We don’t generally get much snow where I live on the South Coast of England, but this year has been quite fun with a few separate days of snow. Just enough to have fun, but not enough to bring everything to a standstill!
This Monday just passed saw the latest flurry, which lasted for about 2 hours. The flakes were huge falling from the sky, and it gave me the idea of trying to capture some macro shots of snowflakes.
It was pretty successful actually, as you can see from the pictures. I have quite a bit of experience of handheld macro shooting (I almost always shoot handheld), and it paid off today as I was having to get into some pretty awkward positions and work quickly as these delicate, tiny snowflakes only last seconds before they start to deform and lose their intricate beauty.
All of these photos were shot with a Canon 5D Mark III using the Canon MP-E 65mm Macro lens. This is a very specialised lens which starts where other macro lenses stop – at 1:1 magnification. It has no focus, but can zoom between 1:1 and 5:1 – at the largest magnification the object will appear 5 times life-size on the camera sensor!
There are 3 main issues with using this lens. Firstly, depending on the zoom position, the point in focus will be at some fixed distance in front of the lens. It takes some experience to get to know where the focus point is going to be and quickly move into place. The view you see through the camera viewfinder is typically of an area a few millimeters across, so you have to find your target by being pretty accurate in the first place!
The second issue is one of depth-of-field vs diffraction. At 5:1, images will be significantly softened by diffraction at f/8, and yet this will give you a depth of field of a fraction of a millimeter! So you have to compromise between magnification, depth-of-field and image softening caused by diffraction. I rarely use 5:1 for this reason, but often shoot at 3:1 – 4:1 without any significant issues. All of these snowflake shots are taken at between 2:1 and 4:1.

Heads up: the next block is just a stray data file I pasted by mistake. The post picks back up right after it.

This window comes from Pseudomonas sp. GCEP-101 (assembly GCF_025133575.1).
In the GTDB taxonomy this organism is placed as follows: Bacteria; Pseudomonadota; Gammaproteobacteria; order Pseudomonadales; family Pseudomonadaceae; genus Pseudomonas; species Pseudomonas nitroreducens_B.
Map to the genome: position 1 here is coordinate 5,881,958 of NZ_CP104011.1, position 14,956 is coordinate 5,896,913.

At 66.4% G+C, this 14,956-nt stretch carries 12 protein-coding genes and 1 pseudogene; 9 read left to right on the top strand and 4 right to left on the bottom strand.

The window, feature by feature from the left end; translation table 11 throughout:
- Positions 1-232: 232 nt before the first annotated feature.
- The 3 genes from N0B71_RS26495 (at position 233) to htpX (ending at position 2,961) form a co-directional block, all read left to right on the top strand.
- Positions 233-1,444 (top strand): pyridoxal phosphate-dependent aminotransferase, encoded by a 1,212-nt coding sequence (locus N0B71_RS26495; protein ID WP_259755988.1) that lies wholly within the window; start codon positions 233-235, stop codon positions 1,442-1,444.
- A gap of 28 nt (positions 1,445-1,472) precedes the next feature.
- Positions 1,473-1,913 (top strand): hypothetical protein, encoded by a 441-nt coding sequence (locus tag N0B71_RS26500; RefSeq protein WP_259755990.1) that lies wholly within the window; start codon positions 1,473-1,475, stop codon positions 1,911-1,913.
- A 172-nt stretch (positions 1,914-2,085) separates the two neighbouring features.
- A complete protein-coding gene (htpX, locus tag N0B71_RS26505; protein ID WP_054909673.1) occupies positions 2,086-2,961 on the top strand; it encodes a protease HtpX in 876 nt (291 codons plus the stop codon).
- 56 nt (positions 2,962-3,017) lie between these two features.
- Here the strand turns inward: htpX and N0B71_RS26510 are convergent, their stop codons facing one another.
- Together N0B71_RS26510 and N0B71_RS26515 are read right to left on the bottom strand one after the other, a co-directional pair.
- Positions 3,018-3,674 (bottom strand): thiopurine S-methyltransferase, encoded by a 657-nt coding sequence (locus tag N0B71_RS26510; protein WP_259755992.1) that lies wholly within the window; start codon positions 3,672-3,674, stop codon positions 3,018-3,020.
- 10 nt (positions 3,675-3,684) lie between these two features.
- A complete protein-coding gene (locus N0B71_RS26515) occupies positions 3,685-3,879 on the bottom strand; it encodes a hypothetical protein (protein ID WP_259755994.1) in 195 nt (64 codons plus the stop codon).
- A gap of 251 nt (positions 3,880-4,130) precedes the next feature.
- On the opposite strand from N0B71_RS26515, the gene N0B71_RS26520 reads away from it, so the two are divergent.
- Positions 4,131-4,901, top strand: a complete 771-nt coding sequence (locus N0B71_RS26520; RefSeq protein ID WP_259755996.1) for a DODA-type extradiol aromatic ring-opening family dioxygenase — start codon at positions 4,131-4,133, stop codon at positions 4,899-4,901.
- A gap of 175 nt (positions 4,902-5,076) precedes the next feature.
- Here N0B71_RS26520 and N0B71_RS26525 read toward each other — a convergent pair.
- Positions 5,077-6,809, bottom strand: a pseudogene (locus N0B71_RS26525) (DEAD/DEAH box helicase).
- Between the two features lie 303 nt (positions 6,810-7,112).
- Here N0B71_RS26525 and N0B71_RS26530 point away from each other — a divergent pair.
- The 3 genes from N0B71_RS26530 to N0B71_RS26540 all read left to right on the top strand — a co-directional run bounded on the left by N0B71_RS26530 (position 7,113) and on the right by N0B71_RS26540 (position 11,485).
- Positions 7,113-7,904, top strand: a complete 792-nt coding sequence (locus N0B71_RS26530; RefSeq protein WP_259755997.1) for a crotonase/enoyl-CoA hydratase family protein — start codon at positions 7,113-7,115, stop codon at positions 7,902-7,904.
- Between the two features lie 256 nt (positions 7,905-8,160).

The third issue is light. You need a LOT of light to make images with this lens. I use a special mount I made from a right-hand bracket, a Gorillapod ball head and a Canon 430 EX II flash. Bare flash leads to bright highlights on the subject, so I made a diffuser from a small flowerpot, lots of Duck tape and “space blanket” as reflective material and tissue paper as the diffusing material, and it seems to work pretty well.
The 5D Mark III has a sensor which is 36mm x 24mm in size, and most of these shots were taken at 4:1 magnification – this means an object a quarter of the size of the sensor will completely fill it – so 9mm x 6mm! Add to this the ability to crop the images, and you can see that most of these images show object which are only 1 or 2 millimeters in size.
I hope you like the images. I find photography on this scale absolutely fascinating, and as I’m getting more experience with the MP-E 65 I’m capturing more and more of this microscopic universe and thoroughly enjoying it!